Cilostazol Attenuates Ovariectomy-Induced Bone Loss by Inhibiting Osteoclastogenesis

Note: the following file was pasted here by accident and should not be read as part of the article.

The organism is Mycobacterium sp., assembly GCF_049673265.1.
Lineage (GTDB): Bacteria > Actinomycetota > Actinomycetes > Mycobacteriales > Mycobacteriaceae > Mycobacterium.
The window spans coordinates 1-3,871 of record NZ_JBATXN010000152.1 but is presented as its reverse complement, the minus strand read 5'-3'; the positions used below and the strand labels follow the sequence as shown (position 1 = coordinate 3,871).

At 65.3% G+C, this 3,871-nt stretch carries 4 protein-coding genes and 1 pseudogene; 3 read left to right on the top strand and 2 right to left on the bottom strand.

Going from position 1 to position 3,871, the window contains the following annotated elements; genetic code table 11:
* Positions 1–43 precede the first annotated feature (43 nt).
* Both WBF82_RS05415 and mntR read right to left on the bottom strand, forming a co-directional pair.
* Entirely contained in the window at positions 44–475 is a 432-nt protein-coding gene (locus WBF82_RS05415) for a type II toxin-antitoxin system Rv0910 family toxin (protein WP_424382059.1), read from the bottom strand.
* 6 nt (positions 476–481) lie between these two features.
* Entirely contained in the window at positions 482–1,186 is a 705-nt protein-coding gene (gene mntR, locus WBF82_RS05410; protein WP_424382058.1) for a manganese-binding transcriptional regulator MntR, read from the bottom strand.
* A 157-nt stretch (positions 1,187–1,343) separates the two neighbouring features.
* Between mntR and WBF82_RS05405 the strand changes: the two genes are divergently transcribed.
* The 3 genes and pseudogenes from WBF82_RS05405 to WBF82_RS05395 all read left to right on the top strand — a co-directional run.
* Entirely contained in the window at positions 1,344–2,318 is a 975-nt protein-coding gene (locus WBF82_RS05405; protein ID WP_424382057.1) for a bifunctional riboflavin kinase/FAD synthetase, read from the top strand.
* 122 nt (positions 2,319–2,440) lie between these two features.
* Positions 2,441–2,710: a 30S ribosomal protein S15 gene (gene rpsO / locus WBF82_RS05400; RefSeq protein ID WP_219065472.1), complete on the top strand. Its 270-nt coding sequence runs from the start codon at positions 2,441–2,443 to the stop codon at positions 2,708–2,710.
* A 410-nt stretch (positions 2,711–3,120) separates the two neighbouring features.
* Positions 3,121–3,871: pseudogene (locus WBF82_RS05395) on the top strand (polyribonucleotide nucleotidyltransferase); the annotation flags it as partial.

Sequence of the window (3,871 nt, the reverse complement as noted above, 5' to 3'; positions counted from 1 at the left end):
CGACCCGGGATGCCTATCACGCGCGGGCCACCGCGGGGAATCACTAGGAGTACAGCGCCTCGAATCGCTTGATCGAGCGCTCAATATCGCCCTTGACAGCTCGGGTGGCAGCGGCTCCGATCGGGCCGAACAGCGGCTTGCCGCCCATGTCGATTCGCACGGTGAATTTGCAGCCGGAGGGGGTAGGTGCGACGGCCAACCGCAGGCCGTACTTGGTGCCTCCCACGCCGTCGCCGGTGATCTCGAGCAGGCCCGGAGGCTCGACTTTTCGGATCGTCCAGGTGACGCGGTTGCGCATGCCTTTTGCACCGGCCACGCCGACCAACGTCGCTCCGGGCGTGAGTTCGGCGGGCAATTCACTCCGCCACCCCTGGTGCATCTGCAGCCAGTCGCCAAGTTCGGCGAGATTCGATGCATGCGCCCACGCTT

<div><p>Background</p><p>Cilostazol has been reported to alleviate the metabolic syndrome induced by increased intracellular adenosine 3’,5’-cyclic monophosphate (cAMP) levels, which is also associated with osteoclast (OC) differentiation. We hypothesized that bone loss might be attenuated via an action on OC by cilostazol.</p><p>Methodology and Principal Findings</p><p>To test this idea, we investigated the effect of cilostazol on ovariectomy (OVX)-induced bone loss in mice and on OC differentiation in vitro, using μCT and tartrate-resistant acid phosphatase staining, respectively. Cilostazol prevented from OVX-induced bone loss and decreased oxidative stress in vivo. It also decreased the number and activity of OC in vitro. The effect of cilostazol on reactive oxygen species (ROS) occurred via protein kinase A (PKA) and cAMP-regulated guanine nucleotide exchange factor 1, two major effectors of cAMP. Knockdown of NADPH oxidase using siRNA of p47<sup>phox</sup> attenuated the inhibitory effect of cilostazol on OC formation, suggesting that decreased OC formation by cilostazol was partly due to impaired ROS generation. Cilostazol enhanced phosphorylation of nuclear factor of activated T cells, cytoplasmic 1 (NFAT2) at PKA phosphorylation sites, preventing its nuclear translocation to result in reduced receptor activator of nuclear factor-κB ligand-induced NFAT2 expression and decreased binding of nuclear factor-κB-DNA, finally leading to reduced levels of two transcription factors required for OC differentiation.</p><p>Conclusions/Significance</p><p>Our data highlight the therapeutic potential of cilostazol for attenuating bone loss and oxidative stress caused by loss of ovarian function.</p></div

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